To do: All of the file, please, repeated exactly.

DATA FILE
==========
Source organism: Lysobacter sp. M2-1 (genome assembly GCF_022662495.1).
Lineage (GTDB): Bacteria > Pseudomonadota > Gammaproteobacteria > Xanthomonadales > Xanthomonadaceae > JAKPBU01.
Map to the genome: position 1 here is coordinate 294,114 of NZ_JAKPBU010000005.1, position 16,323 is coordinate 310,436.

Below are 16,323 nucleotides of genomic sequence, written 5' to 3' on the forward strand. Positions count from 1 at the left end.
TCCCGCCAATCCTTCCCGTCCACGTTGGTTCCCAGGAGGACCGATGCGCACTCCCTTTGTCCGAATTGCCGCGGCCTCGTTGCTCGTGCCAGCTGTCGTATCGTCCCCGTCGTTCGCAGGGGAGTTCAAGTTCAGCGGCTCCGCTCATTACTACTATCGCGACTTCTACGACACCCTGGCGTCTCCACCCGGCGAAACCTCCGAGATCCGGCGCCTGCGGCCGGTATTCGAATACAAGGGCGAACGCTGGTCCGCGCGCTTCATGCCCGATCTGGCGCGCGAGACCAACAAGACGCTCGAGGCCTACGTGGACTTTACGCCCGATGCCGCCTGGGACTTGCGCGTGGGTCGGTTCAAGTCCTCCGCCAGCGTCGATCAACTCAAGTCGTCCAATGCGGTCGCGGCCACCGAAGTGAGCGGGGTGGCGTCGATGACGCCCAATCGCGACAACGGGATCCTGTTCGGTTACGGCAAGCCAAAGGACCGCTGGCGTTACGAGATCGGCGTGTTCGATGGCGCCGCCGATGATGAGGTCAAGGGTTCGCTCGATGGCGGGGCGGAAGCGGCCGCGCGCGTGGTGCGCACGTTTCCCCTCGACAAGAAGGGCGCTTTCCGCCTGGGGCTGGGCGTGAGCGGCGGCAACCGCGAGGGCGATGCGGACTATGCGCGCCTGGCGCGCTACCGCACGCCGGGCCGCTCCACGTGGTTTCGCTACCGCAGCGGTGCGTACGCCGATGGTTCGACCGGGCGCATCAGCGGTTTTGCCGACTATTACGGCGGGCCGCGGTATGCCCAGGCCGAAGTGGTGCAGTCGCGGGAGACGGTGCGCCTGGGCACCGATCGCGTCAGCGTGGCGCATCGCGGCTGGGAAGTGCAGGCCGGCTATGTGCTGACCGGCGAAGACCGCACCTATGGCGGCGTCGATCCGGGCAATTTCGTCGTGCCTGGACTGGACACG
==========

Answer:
Source organism: Lysobacter sp. M2-1 (genome assembly GCF_022662495.1).
Lineage (GTDB): Bacteria > Pseudomonadota > Gammaproteobacteria > Xanthomonadales > Xanthomonadaceae > JAKPBU01.
Map to the genome: position 1 here is coordinate 294,114 of NZ_JAKPBU010000005.1, position 16,323 is coordinate 310,436.

Below are 16,323 nucleotides of genomic sequence, written 5' to 3' on the forward strand. Positions count from 1 at the left end.
TCCCGCCAATCCTTCCCGTCCACGTTGGTTCCCAGGAGGACCGATGCGCACTCCCTTTGTCCGAATTGCCGCGGCCTCGTTGCTCGTGCCAGCTGTCGTATCGTCCCCGTCGTTCGCAGGGGAGTTCAAGTTCAGCGGCTCCGCTCATTACTACTATCGCGACTTCTACGACACCCTGGCGTCTCCACCCGGCGAAACCTCCGAGATCCGGCGCCTGCGGCCGGTATTCGAATACAAGGGCGAACGCTGGTCCGCGCGCTTCATGCCCGATCTGGCGCGCGAGACCAACAAGACGCTCGAGGCCTACGTGGACTTTACGCCCGATGCCGCCTGGGACTTGCGCGTGGGTCGGTTCAAGTCCTCCGCCAGCGTCGATCAACTCAAGTCGTCCAATGCGGTCGCGGCCACCGAAGTGAGCGGGGTGGCGTCGATGACGCCCAATCGCGACAACGGGATCCTGTTCGGTTACGGCAAGCCAAAGGACCGCTGGCGTTACGAGATCGGCGTGTTCGATGGCGCCGCCGATGATGAGGTCAAGGGTTCGCTCGATGGCGGGGCGGAAGCGGCCGCGCGCGTGGTGCGCACGTTTCCCCTCGACAAGAAGGGCGCTTTCCGCCTGGGGCTGGGCGTGAGCGGCGGCAACCGCGAGGGCGATGCGGACTATGCGCGCCTGGCGCGCTACCGCACGCCGGGCCGCTCCACGTGGTTTCGCTACCGCAGCGGTGCGTACGCCGATGGTTCGACCGGGCGCATCAGCGGTTTTGCCGACTATTACGGCGGGCCGCGGTATGCCCAGGCCGAAGTGGTGCAGTCGCGGGAGACGGTGCGCCTGGGCACCGATCGCGTCAGCGTGGCGCATCGCGGCTGGGAAGTGCAGGCCGGCTATGTGCTGACCGGCGAAGACCGCACCTATGGCGGCGTCGATCCGGGCAATTTCGTCGTGCCTGGACTGGACACG